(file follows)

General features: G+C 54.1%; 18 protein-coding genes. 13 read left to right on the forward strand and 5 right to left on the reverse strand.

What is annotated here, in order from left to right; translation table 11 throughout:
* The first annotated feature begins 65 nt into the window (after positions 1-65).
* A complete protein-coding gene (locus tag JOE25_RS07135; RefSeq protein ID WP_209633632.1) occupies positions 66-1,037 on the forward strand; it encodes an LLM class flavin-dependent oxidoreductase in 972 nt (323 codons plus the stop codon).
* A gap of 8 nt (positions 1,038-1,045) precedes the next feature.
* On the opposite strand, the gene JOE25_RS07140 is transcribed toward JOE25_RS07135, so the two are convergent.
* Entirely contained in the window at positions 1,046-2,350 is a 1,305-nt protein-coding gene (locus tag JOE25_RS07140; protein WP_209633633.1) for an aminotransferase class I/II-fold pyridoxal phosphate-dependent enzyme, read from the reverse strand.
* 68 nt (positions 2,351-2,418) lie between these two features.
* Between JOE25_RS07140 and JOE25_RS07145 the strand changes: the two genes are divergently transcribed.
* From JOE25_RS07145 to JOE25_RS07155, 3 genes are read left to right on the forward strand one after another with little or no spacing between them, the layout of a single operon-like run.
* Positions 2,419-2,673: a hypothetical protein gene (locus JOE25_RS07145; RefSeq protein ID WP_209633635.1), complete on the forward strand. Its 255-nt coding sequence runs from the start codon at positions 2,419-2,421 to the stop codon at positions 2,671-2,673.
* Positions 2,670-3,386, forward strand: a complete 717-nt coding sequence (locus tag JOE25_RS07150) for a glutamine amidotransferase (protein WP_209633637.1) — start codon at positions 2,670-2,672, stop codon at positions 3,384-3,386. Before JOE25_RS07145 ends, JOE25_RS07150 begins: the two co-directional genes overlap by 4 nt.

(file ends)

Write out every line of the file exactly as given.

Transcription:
General features: G+C 54.1%; 18 protein-coding genes. 13 read left to right on the forward strand and 5 right to left on the reverse strand.

What is annotated here, in order from left to right; translation table 11 throughout:
* The first annotated feature begins 65 nt into the window (after positions 1-65).
* A complete protein-coding gene (locus tag JOE25_RS07135; RefSeq protein ID WP_209633632.1) occupies positions 66-1,037 on the forward strand; it encodes an LLM class flavin-dependent oxidoreductase in 972 nt (323 codons plus the stop codon).
* A gap of 8 nt (positions 1,038-1,045) precedes the next feature.
* On the opposite strand, the gene JOE25_RS07140 is transcribed toward JOE25_RS07135, so the two are convergent.
* Entirely contained in the window at positions 1,046-2,350 is a 1,305-nt protein-coding gene (locus tag JOE25_RS07140; protein WP_209633633.1) for an aminotransferase class I/II-fold pyridoxal phosphate-dependent enzyme, read from the reverse strand.
* 68 nt (positions 2,351-2,418) lie between these two features.
* Between JOE25_RS07140 and JOE25_RS07145 the strand changes: the two genes are divergently transcribed.
* From JOE25_RS07145 to JOE25_RS07155, 3 genes are read left to right on the forward strand one after another with little or no spacing between them, the layout of a single operon-like run.
* Positions 2,419-2,673: a hypothetical protein gene (locus JOE25_RS07145; RefSeq protein ID WP_209633635.1), complete on the forward strand. Its 255-nt coding sequence runs from the start codon at positions 2,419-2,421 to the stop codon at positions 2,671-2,673.
* Positions 2,670-3,386, forward strand: a complete 717-nt coding sequence (locus tag JOE25_RS07150) for a glutamine amidotransferase (protein WP_209633637.1) — start codon at positions 2,670-2,672, stop codon at positions 3,384-3,386. Before JOE25_RS07145 ends, JOE25_RS07150 begins: the two co-directional genes overlap by 4 nt.